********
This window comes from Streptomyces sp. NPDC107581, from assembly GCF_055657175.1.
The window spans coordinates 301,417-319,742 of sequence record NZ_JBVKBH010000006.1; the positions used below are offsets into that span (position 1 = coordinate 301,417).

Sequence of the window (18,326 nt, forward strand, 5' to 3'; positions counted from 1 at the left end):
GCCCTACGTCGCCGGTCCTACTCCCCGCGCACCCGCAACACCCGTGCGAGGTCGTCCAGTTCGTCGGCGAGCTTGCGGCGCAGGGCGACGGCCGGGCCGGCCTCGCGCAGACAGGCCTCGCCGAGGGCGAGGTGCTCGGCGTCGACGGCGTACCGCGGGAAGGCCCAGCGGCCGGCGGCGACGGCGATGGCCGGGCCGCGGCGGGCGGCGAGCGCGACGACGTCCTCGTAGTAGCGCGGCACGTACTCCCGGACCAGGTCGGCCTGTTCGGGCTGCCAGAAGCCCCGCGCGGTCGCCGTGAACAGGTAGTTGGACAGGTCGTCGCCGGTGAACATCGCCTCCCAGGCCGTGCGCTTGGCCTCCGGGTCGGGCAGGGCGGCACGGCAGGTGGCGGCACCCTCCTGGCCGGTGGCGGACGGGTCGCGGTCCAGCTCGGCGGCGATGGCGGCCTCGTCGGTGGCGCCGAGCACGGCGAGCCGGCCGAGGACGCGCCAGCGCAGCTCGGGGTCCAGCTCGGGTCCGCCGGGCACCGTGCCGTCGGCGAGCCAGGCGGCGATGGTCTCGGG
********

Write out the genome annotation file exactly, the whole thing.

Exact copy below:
This window comes from Streptomyces sp. NPDC107581, from assembly GCF_055657175.1.
The window spans coordinates 301,417-319,742 of sequence record NZ_JBVKBH010000006.1; the positions used below are offsets into that span (position 1 = coordinate 301,417).

Sequence of the window (18,326 nt, forward strand, 5' to 3'; positions counted from 1 at the left end):
GCCCTACGTCGCCGGTCCTACTCCCCGCGCACCCGCAACACCCGTGCGAGGTCGTCCAGTTCGTCGGCGAGCTTGCGGCGCAGGGCGACGGCCGGGCCGGCCTCGCGCAGACAGGCCTCGCCGAGGGCGAGGTGCTCGGCGTCGACGGCGTACCGCGGGAAGGCCCAGCGGCCGGCGGCGACGGCGATGGCCGGGCCGCGGCGGGCGGCGAGCGCGACGACGTCCTCGTAGTAGCGCGGCACGTACTCCCGGACCAGGTCGGCCTGTTCGGGCTGCCAGAAGCCCCGCGCGGTCGCCGTGAACAGGTAGTTGGACAGGTCGTCGCCGGTGAACATCGCCTCCCAGGCCGTGCGCTTGGCCTCCGGGTCGGGCAGGGCGGCACGGCAGGTGGCGGCACCCTCCTGGCCGGTGGCGGACGGGTCGCGGTCCAGCTCGGCGGCGATGGCGGCCTCGTCGGTGGCGCCGAGCACGGCGAGCCGGCCGAGGACGCGCCAGCGCAGCTCGGGGTCCAGCTCGGGTCCGCCGGGCACCGTGCCGTCGGCGAGCCAGGCGGCGATGGTCTCGGG